- Apple haven't been caught napping...or maybe they have? "App Nap" is what they call the app memory optimization system, along with CPU optimization for the more mobile MacBook brethren, allowing for better battery life and better performance throughout.
- If you've used the Apple Finder--wait, dumb statement, that's pretty much the only way to get to anything you want in OS X, so you HAVE used it. As I was saying, Finder can be infuriating when you need to get to more than one place, and keep those places open. Safari-style tabs let you have multiple locations open in one Finder window. Sweet!
- iOS ahoy! Big Daddy Cook (or whoever in R&D actually) ported Maps and iBooks from Apple's mobile OS to the desktop variant. About time, because before Mavericks, it was annoying to have to buy books from your OS X device, then have to have another iOS device to read the darn thing. Luckily, now reading and syncing is possible. Woot!
- Last year's big cat release gave OS X a notification panel. Mavericks puts it on steriods, letting you do and see much more from the notification tray.
- Safari has been given a Chrome-like tweak with top sites shown on the home screen. Not bad.
- Apple's Keychain system is downright cool. It remembers all your passwords, credit card info, and generates AES-256bit secure codes on demand. Plus it syncs across all your iStuff. If your iCloud account gets hackedm you ask? Yeah, about that.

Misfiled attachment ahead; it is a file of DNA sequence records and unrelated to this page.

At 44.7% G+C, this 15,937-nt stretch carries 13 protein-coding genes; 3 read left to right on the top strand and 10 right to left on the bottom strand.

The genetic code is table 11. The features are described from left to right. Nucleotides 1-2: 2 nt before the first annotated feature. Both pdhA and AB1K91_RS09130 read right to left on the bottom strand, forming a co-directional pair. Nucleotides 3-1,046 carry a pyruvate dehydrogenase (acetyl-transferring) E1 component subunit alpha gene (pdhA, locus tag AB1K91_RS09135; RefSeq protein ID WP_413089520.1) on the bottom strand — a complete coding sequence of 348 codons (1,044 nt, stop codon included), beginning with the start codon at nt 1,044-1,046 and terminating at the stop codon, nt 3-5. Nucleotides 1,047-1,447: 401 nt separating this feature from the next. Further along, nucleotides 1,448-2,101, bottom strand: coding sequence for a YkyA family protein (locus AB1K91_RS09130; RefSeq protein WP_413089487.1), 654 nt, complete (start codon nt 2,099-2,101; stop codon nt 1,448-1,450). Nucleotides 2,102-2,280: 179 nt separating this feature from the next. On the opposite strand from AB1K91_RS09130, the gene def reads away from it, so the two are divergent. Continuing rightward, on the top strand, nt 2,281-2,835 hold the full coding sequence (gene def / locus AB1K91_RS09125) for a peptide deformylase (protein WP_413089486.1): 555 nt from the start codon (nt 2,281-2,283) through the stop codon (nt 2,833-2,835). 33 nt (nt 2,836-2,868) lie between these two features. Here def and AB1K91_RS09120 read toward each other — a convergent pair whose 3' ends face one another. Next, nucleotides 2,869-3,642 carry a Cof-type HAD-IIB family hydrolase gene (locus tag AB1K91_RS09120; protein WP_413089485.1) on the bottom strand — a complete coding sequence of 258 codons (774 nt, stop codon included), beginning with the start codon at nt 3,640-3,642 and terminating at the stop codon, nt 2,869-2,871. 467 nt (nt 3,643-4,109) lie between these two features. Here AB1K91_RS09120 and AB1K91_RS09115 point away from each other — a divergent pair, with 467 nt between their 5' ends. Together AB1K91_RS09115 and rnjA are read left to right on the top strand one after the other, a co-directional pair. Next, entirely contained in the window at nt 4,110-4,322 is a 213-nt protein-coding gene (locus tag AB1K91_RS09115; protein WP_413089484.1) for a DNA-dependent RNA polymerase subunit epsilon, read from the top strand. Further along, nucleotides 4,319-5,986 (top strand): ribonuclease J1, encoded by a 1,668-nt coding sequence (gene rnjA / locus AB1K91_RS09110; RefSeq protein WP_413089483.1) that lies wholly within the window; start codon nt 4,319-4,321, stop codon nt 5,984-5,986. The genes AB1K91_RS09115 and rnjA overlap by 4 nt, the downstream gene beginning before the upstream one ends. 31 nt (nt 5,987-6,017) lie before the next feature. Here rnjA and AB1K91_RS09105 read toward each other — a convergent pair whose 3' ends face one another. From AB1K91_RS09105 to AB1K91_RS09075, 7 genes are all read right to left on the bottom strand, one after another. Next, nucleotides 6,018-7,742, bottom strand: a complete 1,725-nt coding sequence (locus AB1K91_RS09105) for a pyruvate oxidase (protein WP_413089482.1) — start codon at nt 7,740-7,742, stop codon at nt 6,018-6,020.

Like the Windows release, there's much more to the ...uh...most unorthodox OS X to date, but it's mainly under wraps due to the release restrictions.
How This All Stacks Up
Windows 8.1: Windows 8 was a big change from it's mainstay predecessor. People loved 7. People kinda don't feel as warm and fuzzy toward 8. Now if you hate 8 for fundamentals like ditching the start menu, 8.1 won't bring you ululating to the Windows Store to grab an update copy, because, quite frankly, it doesn't fix those issues.
What I like about 8.1: I can't really comment as yet (6 hours left on the download) but having adopted Windows 8 fairly early, the way Metro and the original Windows interface switched felt like being hit on the head with a hammer. Granted 8.1 doesn't fix it completely, but it should make the transition you experience, more like being hit by a feather duster. The tiles editing is good news, I feel like I'm in "Kid Safe Mode" trying to modify my Start Screen. The same with snapping, that's enough to get me to upgrade. Freedom man! Plus those who vehemently hate Metro will enjoy suppression of the Metro UI upon boot.